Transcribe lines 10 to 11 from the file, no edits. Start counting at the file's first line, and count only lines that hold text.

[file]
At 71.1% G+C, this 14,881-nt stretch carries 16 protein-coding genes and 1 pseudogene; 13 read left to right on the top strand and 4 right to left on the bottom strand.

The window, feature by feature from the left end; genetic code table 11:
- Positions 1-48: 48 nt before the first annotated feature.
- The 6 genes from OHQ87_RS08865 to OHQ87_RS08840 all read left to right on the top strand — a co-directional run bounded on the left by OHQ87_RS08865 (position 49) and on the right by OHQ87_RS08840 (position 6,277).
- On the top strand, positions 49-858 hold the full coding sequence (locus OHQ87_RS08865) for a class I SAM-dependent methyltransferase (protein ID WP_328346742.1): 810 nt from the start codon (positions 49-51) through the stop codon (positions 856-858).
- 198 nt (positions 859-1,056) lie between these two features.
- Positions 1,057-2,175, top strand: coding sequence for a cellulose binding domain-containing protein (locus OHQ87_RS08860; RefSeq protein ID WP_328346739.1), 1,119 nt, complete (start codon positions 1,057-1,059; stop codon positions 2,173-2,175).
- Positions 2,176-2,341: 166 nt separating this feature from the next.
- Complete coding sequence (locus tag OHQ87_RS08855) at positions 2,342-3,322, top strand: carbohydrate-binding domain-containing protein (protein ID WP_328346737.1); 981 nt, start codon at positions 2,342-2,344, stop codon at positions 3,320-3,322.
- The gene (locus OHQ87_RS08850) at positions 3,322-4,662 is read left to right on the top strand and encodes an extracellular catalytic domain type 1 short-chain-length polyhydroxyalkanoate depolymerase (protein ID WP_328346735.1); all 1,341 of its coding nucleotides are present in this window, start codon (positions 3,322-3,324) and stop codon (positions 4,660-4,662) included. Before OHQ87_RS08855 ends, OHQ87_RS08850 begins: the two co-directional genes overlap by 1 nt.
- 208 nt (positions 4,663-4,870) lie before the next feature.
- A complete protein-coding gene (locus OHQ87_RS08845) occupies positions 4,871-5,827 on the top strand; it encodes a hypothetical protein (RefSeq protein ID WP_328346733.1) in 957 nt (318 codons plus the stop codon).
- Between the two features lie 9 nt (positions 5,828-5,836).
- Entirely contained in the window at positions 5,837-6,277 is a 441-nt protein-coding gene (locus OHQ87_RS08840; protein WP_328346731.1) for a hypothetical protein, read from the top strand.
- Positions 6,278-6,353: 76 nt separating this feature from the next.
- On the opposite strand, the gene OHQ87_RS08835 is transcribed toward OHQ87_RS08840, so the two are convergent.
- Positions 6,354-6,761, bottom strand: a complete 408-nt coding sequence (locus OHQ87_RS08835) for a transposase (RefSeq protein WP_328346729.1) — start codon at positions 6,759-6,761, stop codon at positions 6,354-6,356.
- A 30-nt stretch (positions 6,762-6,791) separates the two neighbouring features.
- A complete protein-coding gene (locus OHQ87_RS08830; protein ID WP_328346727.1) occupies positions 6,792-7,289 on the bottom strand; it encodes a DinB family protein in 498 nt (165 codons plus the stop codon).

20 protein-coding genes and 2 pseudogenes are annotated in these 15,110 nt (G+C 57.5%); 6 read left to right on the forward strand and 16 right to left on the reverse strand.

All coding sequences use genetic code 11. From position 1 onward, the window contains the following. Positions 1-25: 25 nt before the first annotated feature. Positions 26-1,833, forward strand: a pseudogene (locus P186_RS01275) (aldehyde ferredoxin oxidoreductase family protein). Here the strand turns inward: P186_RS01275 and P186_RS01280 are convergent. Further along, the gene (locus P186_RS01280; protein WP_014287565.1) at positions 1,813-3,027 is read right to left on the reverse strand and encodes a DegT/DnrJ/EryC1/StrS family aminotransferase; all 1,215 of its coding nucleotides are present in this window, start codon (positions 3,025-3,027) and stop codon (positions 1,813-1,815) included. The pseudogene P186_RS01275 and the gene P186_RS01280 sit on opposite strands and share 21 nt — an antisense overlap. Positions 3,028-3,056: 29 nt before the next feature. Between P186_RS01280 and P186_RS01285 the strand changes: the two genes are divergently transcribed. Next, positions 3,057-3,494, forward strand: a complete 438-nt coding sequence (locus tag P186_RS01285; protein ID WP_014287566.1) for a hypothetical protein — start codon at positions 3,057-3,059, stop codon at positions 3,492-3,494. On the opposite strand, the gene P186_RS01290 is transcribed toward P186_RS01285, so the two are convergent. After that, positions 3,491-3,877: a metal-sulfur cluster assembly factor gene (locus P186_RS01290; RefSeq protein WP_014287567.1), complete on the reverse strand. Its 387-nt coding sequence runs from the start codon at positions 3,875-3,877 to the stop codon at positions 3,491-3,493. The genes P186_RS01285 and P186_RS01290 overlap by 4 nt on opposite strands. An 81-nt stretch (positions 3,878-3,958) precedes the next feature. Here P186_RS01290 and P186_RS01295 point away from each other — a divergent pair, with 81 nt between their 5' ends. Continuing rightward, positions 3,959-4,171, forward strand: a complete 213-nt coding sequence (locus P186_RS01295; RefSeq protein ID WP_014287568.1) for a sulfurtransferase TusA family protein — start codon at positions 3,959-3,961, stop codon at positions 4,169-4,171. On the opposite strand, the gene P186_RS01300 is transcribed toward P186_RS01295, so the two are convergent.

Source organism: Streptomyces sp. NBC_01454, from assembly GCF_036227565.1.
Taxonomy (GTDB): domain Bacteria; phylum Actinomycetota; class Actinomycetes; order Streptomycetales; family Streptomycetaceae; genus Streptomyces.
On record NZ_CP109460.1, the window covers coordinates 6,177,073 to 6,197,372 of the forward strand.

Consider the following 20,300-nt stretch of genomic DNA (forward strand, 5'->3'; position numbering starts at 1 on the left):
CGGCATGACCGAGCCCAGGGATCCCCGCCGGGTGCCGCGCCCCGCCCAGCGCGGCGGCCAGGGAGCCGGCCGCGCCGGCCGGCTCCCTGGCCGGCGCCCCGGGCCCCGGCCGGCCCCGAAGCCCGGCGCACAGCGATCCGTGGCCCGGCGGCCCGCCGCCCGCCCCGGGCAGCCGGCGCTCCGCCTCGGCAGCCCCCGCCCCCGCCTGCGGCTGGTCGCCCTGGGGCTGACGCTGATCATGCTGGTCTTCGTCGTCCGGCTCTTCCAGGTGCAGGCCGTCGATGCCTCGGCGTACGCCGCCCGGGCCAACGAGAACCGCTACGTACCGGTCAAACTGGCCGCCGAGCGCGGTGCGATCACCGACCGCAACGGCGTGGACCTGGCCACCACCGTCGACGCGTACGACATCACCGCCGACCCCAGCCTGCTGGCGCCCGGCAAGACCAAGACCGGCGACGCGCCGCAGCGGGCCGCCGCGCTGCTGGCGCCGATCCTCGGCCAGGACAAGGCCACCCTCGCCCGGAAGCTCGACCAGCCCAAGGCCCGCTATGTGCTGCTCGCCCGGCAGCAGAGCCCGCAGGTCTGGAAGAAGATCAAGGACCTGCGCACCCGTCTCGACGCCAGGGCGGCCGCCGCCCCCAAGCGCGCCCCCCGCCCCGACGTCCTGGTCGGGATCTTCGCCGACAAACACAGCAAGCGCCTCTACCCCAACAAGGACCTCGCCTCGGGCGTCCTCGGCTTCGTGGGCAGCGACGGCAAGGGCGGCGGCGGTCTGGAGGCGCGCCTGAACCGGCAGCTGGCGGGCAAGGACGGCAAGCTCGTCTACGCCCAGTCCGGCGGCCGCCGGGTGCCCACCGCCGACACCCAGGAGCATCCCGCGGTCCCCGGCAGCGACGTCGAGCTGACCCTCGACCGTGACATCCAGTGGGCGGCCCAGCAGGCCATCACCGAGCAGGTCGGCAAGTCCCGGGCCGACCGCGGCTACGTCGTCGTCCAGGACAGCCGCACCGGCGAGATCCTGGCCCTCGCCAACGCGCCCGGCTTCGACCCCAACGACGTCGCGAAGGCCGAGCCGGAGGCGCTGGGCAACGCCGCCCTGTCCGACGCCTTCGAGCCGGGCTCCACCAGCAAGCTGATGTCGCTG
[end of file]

- The gene (locus OHQ87_RS08850) at positions 3,322-4,662 is read left to right on the top strand and encodes an extracellular catalytic domain type 1 short-chain-length polyhydroxyalkanoate depolymerase (protein ID WP_328346735.1); all 1,341 of its coding nucleotides are present in this window, start codon (positions 3,322-3,324) and stop codon (positions 4,660-4,662) included. Before OHQ87_RS08855 ends, OHQ87_RS08850 begins: the two co-directional genes overlap by 1 nt.
- 208 nt (positions 4,663-4,870) lie before the next feature.